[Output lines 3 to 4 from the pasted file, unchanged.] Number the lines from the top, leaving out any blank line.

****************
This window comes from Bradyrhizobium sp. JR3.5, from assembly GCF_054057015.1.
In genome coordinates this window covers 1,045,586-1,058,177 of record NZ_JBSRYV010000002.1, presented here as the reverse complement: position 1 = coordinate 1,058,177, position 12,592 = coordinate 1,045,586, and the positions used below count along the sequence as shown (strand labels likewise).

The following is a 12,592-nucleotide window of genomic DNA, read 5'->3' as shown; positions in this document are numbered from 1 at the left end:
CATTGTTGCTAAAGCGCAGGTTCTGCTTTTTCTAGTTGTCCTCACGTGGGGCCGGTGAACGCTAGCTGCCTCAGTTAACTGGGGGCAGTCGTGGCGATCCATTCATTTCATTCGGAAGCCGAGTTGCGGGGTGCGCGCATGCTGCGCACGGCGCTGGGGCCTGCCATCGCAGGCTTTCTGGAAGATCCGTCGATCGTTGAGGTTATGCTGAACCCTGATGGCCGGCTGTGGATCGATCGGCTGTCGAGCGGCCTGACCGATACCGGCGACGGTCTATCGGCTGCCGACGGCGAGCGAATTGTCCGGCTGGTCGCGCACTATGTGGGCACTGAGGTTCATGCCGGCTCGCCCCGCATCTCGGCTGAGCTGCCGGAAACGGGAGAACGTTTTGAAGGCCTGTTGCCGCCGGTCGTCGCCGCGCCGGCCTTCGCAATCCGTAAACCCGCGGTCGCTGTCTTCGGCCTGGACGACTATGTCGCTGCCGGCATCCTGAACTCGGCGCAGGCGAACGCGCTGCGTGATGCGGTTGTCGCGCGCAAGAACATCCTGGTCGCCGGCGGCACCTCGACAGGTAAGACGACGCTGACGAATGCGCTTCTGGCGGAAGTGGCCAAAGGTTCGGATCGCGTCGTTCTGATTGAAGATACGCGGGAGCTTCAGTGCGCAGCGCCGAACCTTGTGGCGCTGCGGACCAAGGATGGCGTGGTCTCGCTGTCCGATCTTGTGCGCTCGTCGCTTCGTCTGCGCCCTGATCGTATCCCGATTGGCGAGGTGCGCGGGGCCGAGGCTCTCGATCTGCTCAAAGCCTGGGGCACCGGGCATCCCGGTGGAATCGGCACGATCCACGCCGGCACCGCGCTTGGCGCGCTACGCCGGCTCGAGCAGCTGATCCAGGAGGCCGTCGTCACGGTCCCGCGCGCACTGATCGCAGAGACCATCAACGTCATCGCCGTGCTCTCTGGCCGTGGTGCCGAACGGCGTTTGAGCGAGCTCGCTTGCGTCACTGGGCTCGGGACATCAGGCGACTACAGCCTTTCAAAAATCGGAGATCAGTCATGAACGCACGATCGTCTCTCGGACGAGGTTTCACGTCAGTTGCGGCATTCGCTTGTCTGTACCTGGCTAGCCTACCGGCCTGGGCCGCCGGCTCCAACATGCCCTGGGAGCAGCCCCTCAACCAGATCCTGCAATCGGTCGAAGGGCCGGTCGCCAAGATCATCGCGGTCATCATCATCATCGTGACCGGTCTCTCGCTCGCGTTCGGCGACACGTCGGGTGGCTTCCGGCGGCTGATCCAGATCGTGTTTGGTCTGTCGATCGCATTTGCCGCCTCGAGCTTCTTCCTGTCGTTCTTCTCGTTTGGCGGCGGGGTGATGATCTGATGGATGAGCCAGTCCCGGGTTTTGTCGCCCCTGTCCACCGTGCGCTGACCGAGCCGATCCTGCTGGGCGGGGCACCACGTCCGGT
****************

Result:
The following is a 12,592-nucleotide window of genomic DNA, read 5'->3' as shown; positions in this document are numbered from 1 at the left end:
CATTGTTGCTAAAGCGCAGGTTCTGCTTTTTCTAGTTGTCCTCACGTGGGGCCGGTGAACGCTAGCTGCCTCAGTTAACTGGGGGCAGTCGTGGCGATCCATTCATTTCATTCGGAAGCCGAGTTGCGGGGTGCGCGCATGCTGCGCACGGCGCTGGGGCCTGCCATCGCAGGCTTTCTGGAAGATCCGTCGATCGTTGAGGTTATGCTGAACCCTGATGGCCGGCTGTGGATCGATCGGCTGTCGAGCGGCCTGACCGATACCGGCGACGGTCTATCGGCTGCCGACGGCGAGCGAATTGTCCGGCTGGTCGCGCACTATGTGGGCACTGAGGTTCATGCCGGCTCGCCCCGCATCTCGGCTGAGCTGCCGGAAACGGGAGAACGTTTTGAAGGCCTGTTGCCGCCGGTCGTCGCCGCGCCGGCCTTCGCAATCCGTAAACCCGCGGTCGCTGTCTTCGGCCTGGACGACTATGTCGCTGCCGGCATCCTGAACTCGGCGCAGGCGAACGCGCTGCGTGATGCGGTTGTCGCGCGCAAGAACATCCTGGTCGCCGGCGGCACCTCGACAGGTAAGACGACGCTGACGAATGCGCTTCTGGCGGAAGTGGCCAAAGGTTCGGATCGCGTCGTTCTGATTGAAGATACGCGGGAGCTTCAGTGCGCAGCGCCGAACCTTGTGGCGCTGCGGACCAAGGATGGCGTGGTCTCGCTGTCCGATCTTGTGCGCTCGTCGCTTCGTCTGCGCCCTGATCGTATCCCGATTGGCGAGGTGCGCGGGGCCGAGGCTCTCGATCTGCTCAAAGCCTGGGGCACCGGGCATCCCGGTGGAATCGGCACGATCCACGCCGGCACCGCGCTTGGCGCGCTACGCCGGCTCGAGCAGCTGATCCAGGAGGCCGTCGTCACGGTCCCGCGCGCACTGATCGCAGAGACCATCAACGTCATCGCCGTGCTCTCTGGCCGTGGTGCCGAACGGCGTTTGAGCGAGCTCGCTTGCGTCACTGGGCTCGGGACATCAGGCGACTACAGCCTTTCAAAAATCGGAGATCAGTCATGAACGCACGATCGTCTCTCGGACGAGGTTTCACGTCAGTTGCGGCATTCGCTTGTCTGTACCTGGCTAGCCTACCGGCCTGGGCCGCCGGCTCCAACATGCCCTGGGAGCAGCCCCTCAACCAGATCCTGCAATCGGTCGAAGGGCCGGTCGCCAAGATCATCGCGGTCATCATCATCATCGTGACCGGTCTCTCGCTCGCGTTCGGCGACACGTCGGGTGGCTTCCGGCGGCTGATCCAGATCGTGTTTGGTCTGTCGATCGCATTTGCCGCCTCGAGCTTCTTCCTGTCGTTCTTCTCGTTTGGCGGCGGGGTGATGATCTGATGGATGAGCCAGTCCCGGGTTTTGTCGCCCCTGTCCACCGTGCGCTGACCGAGCCGATCCTGCTGGGCGGGGCACCACGTCCGGT